He took off his belt and I thought . . . well, you know what I thought. But, then he said, “I’m going to beat you until no one recognizes you.” A mantra he kept repeating, like he wanted me to grasp the enormity of the words. “I’m going to beat you until . . .”

He held out his belt buckle, making sure my eyes met the heavy, reflective metal. “. . . no one will recognize you.” I had never been hit in my life. Dazed and terrified, a prayer went through my head fast. “Jesus! Please help!” Something like that.

Instantly, I was no longer horror-struck. Fearful perhaps, but strangely reassured. Sitting down, I patted the seat beside me. “Come sit by me,” I heard myself say.

Glassy eyes glared down on me. My knees felt as brittle as dead, fallen tree branches, but somehow I got up and took his face in my hands, running them down his arms. “Let’s get out of here,” I said, “This basement gives me the creeps.” He was totally stoned, his pupils scarily dilated.

I turned around fast—acting—the reason I’d come to New York in the first place. “Did you hear that?” Meanwhile, I would have welcomed Ali Baba and the forty thieves.

“I hear nothing,” he said.

“Please, I’m frightened,” I grabbed his arm tenderly. “Will you check it out?”

Several appeals later, he succumbed, “If you move while I’m gone, you’re dead.” He gave me an executioner’s look, unlocked the door, and walked out.

Don’t run. Don’t run!

The well-appointed room was small and softly lit compared to the bright, opulent surroundings outside the freedom door. I went back to the sofa and sat on my hands. They naturally trembled and they trembled now. Praying some more, I stared at the opened door, but stayed put.

No place to run.

When he returned, a lethal half-smile crossed his face, no doubt surprised I was there. “It was nothing, I told you.”

“Please, let’s go to my place or your place,” I said. “Anywhere but here.”

My ceaseless requests seemed not to register, until surprisingly, he agreed. It was late—at least 4 AM. He held my wrists tight, hurtful, as we made our way through the huge club. What I would do on an empty New York street, I couldn’t say, but that sense of calm streamed through me.

At the front of the building, he held only one of my arms while jerkily opening the wooden door with the keys in his right hand. But, the outside metal gate required both of his hands. Slit, moist eyes looked down on me, black and foreboding, as he released me to open the gate. I stood calmly. Waiting. When that metal clanked back, I shimmied through the opening and sprinted down that street like an Olympian! Even stoned he knew he had to lock the doors.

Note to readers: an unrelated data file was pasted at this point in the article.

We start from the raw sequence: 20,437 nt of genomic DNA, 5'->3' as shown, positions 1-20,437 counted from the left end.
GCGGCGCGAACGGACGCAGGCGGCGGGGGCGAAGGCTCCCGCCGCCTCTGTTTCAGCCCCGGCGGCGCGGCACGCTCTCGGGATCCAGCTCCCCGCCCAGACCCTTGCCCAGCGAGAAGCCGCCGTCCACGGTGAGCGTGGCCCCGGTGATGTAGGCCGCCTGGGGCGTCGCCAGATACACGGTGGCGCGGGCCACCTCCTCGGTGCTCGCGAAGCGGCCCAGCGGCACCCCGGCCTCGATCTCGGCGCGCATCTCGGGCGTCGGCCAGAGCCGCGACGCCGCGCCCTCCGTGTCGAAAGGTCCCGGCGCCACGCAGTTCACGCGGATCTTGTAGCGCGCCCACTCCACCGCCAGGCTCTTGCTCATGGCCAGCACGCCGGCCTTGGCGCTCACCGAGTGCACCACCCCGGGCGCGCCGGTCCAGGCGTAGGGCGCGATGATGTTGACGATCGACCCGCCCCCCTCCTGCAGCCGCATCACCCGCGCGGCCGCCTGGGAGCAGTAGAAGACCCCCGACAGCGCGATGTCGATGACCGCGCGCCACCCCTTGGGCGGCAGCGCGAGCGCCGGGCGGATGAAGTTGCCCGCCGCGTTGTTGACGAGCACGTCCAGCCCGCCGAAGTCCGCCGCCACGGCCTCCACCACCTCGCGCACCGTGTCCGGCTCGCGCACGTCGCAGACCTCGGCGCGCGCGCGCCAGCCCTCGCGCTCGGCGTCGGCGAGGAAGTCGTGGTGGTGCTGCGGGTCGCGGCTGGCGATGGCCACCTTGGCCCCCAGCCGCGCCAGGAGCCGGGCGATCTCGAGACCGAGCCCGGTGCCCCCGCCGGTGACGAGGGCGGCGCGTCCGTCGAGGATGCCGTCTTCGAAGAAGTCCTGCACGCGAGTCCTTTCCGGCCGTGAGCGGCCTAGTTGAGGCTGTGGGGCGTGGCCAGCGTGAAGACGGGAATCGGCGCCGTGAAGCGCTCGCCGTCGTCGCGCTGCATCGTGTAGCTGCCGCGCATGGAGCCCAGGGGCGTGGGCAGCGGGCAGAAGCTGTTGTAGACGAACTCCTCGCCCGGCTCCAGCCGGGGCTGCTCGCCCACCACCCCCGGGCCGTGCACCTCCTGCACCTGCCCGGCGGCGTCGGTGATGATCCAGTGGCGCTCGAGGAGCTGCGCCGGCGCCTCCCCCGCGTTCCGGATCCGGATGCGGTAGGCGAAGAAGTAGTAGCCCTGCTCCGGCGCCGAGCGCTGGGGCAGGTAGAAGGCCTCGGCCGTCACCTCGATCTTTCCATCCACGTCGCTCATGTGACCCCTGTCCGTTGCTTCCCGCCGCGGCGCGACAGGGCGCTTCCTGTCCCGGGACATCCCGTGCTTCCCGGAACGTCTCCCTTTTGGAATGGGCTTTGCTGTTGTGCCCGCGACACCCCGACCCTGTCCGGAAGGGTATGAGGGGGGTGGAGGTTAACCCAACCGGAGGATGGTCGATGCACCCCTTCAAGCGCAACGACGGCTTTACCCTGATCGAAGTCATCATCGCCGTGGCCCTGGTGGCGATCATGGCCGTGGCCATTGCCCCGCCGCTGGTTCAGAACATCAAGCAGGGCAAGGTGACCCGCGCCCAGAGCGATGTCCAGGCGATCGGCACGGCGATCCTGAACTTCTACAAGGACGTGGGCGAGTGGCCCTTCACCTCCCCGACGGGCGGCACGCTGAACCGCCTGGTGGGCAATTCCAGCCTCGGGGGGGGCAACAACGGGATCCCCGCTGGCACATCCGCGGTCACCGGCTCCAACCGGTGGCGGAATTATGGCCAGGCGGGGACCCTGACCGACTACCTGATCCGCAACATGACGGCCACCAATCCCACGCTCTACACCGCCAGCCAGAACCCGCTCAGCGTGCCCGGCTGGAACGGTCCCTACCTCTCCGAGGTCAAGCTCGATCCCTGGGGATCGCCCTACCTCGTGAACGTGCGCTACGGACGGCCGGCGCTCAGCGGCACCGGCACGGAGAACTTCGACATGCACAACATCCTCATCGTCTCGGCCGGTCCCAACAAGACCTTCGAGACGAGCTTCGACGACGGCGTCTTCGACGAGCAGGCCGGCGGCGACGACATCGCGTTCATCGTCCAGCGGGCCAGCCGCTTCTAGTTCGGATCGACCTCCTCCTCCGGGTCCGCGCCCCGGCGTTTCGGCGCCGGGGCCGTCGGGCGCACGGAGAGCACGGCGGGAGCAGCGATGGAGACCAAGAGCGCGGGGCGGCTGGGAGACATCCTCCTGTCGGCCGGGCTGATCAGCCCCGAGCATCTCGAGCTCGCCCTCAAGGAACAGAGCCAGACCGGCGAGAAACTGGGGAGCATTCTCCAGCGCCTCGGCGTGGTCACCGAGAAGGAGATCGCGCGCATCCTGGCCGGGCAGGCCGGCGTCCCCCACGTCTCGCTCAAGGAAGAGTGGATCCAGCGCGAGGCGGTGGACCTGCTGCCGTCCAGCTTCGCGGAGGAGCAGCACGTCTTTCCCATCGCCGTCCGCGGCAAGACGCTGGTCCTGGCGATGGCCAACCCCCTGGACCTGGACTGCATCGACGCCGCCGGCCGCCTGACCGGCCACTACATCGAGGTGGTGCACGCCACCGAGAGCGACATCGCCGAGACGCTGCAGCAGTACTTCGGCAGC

Unbelievably, at that early hour, at the end of the street, a cab was pulled to the curb. A beautiful black cabbie was cleaning ice cream out of the back seat. “Please, please, get out of here!” I screamed, jumping into the seat beside him, “Now!”

He looked at me as calm as the summer air, and with a lilting island accent, I swear he said something similar to this. “Lot of anxiety for this hour of the mornin’.” And he kept cleaning.

“Please! A man, he’s coming after me! Hurry!”

He put down his rag and got behind the wheel, his head shaking. Crazy woman. He didn’t need to say it.

As he pulled away, I heard my boss cursing, curbside.

Days later, and with little effort, a lawyer friend, David, found that my former employer was connected to a crime syndicate that enslaved girls. At the time, this naïve country girl thought that particular notion ridiculous. Today, I know human slavery is an all too real horror.

I did all the right things that night, too many to say it was luck. While I had strayed from my spiritual upbringing, my family always prayed. Today I see their dozens of answered prayers. I also see a guardian angel, not in the bedside chair of my youth, but next to my shoulder, telling me what to do and say.

And there was that child-like prayer, “Jesus, please help.” Simple words that produced supernatural composure and delivered me from a nightmare.

To be old and wise, the saying goes, you first must be young and foolish. And I was young and foolish. At the time, I didn’t see the signs or the depth of depravity that could have been. I did not make it in New York, but I made it out of New York. Because if we belong to Christ, while the world gets out of hand, we are always in the Master’s hand. In today’s insane world, it is the safest place, the only place to be.

IMAG0042

Visiting New York, circa 1981

Rockefeller_Center_(2006)

Winter at Rockefeller Center

NY 2